Short- and Long-Term Performance of Compressed Earth Blocks and Sandwich Panels with Natural Skins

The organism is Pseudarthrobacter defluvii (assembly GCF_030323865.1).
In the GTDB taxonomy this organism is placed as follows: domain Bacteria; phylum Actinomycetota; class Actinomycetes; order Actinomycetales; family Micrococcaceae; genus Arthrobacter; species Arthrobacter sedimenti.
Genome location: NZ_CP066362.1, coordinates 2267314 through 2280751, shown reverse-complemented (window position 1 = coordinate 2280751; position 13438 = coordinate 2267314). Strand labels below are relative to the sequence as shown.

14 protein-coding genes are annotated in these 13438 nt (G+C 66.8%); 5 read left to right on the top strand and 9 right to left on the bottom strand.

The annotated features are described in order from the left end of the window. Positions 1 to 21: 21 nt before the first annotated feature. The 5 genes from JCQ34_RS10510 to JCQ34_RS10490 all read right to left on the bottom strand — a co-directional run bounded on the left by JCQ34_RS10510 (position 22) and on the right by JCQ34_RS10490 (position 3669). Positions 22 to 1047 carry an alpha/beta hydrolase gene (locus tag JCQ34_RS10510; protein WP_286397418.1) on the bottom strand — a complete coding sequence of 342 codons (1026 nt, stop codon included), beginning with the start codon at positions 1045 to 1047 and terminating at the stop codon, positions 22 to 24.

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A drastic increase in environmental awareness has increased demand for renewable materials, energy efficient design and low embodied energy. Two technologies that purport to address this demand are Compressed Earth Blocks (CEB) and Structural Insulated Panels (SIP). CEBs, a form of earthen masonry, can be a cost-effective, locally produced material that provides high thermal capacity with low environmental impact. There is increasing interest in using the blocks in cold climates. However, CEBs are limited by manufacturing controls and susceptibility to water damage. In this study, various combinations of cement and lime stabilizers were tested with metakaolin, a pozzolan, and Plasticure, a water repellent, to determine the compressive strength when CEBs are dry and fully saturated at unconditioned and freeze-thaw conditioned states. Results showed that the most beneficial additive for improving wet-state capacity was Plasticure. Blocks manufactured with 10% cement and Plasticure yielded the best performance, with a dry unconfined strength of 10.23±0.81 MPa and an 11.6% reduction in strength when wet. When exposed to freeze-thaw cycling, Plasticure reduced variability in strength reduction from 90.9% to 23.5%, and increased strength retention by up to 74.7%. SIPs are becoming increasingly popular because of their light weight, ease and speed of installation, and high thermal insulation capabilities; however, conventional systems are unsustainable due to their reliance on synthetic fibres and petroleum-based resins. This study focused on the short- and long-term performances of Flax Fibre Reinforced Polymer (Flax-FRP) and compared it to Glass-FRP. Then it assessed the replacement of conventional Glass-FRP skins with skins made of Flax-FRP and a resin blend containing epoxidized pine oil. Results showed that Flax-FRP had a tensile strength and modulus of one third the values of Glass-FRP. Using the Arrhenius relationship, it was estimated that Flax-FRP would retain 60% of its tensile strength after 100 years of saltwater exposure at an annual mean temperature of 10°C. Sandwich panels with three layers of flax fibres provided equivalent strength and stiffness, but better deformability, than panels with one layer of glass fibres. Epoxidized pine oil-based skins decreased strength by up to 23% compared to epoxy-based skins.